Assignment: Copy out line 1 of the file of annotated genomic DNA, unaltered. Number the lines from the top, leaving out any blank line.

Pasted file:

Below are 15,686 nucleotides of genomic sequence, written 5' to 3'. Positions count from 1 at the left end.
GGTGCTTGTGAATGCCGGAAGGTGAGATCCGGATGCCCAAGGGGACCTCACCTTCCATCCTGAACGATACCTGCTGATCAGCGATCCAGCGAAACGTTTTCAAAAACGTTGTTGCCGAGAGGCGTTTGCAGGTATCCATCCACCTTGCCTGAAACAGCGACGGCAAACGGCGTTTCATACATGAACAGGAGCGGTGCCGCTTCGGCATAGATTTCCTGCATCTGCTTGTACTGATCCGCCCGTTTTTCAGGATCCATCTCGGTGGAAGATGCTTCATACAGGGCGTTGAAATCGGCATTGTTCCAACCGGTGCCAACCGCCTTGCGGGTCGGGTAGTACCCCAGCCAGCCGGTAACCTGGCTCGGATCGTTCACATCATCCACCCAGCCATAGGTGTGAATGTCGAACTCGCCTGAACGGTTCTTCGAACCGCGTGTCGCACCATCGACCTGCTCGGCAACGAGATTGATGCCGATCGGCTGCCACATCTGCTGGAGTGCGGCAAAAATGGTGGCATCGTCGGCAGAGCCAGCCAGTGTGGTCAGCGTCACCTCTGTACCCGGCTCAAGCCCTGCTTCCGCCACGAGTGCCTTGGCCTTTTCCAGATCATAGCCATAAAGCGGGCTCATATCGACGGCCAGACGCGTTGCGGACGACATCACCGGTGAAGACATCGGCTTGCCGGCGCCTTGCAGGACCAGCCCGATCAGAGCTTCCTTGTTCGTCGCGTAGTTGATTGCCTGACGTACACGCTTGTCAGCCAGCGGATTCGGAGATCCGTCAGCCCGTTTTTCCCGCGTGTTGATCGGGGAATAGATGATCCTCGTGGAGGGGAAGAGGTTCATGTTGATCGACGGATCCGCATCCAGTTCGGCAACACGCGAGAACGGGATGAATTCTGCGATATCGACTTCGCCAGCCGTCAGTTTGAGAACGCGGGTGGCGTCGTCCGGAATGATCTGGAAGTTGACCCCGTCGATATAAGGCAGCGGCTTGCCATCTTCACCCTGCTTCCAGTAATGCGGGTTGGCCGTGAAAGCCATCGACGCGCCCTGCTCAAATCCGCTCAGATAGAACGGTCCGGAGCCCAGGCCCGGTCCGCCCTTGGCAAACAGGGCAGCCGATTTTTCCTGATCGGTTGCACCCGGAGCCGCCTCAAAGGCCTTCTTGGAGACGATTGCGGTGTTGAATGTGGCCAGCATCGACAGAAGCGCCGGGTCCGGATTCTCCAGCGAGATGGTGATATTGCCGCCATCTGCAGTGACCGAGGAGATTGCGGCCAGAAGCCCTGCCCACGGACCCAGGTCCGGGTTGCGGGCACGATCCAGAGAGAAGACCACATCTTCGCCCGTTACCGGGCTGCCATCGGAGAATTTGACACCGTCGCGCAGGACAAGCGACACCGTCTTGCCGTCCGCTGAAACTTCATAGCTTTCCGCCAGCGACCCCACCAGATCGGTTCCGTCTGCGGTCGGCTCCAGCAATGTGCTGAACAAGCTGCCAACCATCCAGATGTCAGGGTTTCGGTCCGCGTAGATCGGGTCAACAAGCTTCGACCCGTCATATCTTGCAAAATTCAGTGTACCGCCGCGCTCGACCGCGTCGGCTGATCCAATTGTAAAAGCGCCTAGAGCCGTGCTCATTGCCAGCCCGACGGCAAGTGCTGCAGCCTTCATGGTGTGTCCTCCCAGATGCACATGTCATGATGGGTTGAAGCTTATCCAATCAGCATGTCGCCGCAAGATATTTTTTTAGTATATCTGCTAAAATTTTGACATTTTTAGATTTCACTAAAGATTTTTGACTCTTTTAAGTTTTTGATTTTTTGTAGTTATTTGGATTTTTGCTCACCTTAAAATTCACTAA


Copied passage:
Below are 15,686 nucleotides of genomic sequence, written 5' to 3'. Positions count from 1 at the left end.